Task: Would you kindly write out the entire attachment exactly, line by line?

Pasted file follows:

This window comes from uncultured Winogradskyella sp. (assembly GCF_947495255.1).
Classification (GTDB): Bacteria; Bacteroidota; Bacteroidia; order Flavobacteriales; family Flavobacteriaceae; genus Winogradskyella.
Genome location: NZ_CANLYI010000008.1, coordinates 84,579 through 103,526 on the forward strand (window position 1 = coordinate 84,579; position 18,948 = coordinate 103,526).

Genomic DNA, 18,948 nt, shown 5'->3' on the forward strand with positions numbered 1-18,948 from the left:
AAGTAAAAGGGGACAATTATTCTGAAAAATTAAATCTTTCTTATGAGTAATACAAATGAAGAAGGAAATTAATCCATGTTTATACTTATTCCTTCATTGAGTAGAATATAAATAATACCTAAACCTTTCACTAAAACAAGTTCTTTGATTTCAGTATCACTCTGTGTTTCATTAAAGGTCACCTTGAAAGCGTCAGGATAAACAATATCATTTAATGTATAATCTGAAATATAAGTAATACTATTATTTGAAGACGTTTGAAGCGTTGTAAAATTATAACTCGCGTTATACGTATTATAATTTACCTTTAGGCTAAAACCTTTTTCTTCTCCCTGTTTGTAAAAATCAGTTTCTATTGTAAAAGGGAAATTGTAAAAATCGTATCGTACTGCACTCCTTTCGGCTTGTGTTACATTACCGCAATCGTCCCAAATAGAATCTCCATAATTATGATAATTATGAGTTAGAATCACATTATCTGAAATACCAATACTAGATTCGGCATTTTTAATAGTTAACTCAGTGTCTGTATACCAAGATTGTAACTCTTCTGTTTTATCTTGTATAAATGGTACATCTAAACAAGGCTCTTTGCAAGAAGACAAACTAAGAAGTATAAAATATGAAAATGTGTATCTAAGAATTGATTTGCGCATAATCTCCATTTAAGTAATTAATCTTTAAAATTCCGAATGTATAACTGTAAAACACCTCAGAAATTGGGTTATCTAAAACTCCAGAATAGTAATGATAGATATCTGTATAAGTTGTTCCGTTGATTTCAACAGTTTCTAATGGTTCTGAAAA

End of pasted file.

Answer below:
This window comes from uncultured Winogradskyella sp. (assembly GCF_947495255.1).
Classification (GTDB): Bacteria; Bacteroidota; Bacteroidia; order Flavobacteriales; family Flavobacteriaceae; genus Winogradskyella.
Genome location: NZ_CANLYI010000008.1, coordinates 84,579 through 103,526 on the forward strand (window position 1 = coordinate 84,579; position 18,948 = coordinate 103,526).

Genomic DNA, 18,948 nt, shown 5'->3' on the forward strand with positions numbered 1-18,948 from the left:
AAGTAAAAGGGGACAATTATTCTGAAAAATTAAATCTTTCTTATGAGTAATACAAATGAAGAAGGAAATTAATCCATGTTTATACTTATTCCTTCATTGAGTAGAATATAAATAATACCTAAACCTTTCACTAAAACAAGTTCTTTGATTTCAGTATCACTCTGTGTTTCATTAAAGGTCACCTTGAAAGCGTCAGGATAAACAATATCATTTAATGTATAATCTGAAATATAAGTAATACTATTATTTGAAGACGTTTGAAGCGTTGTAAAATTATAACTCGCGTTATACGTATTATAATTTACCTTTAGGCTAAAACCTTTTTCTTCTCCCTGTTTGTAAAAATCAGTTTCTATTGTAAAAGGGAAATTGTAAAAATCGTATCGTACTGCACTCCTTTCGGCTTGTGTTACATTACCGCAATCGTCCCAAATAGAATCTCCATAATTATGATAATTATGAGTTAGAATCACATTATCTGAAATACCAATACTAGATTCGGCATTTTTAATAGTTAACTCAGTGTCTGTATACCAAGATTGTAACTCTTCTGTTTTATCTTGTATAAATGGTACATCTAAACAAGGCTCTTTGCAAGAAGACAAACTAAGAAGTATAAAATATGAAAATGTGTATCTAAGAATTGATTTGCGCATAATCTCCATTTAAGTAATTAATCTTTAAAATTCCGAATGTATAACTGTAAAACACCTCAGAAATTGGGTTATCTAAAACTCCAGAATAGTAATGATAGATATCTGTATAAGTTGTTCCGTTGATTTCAACAGTTTCTAATGGTTCTGAAAA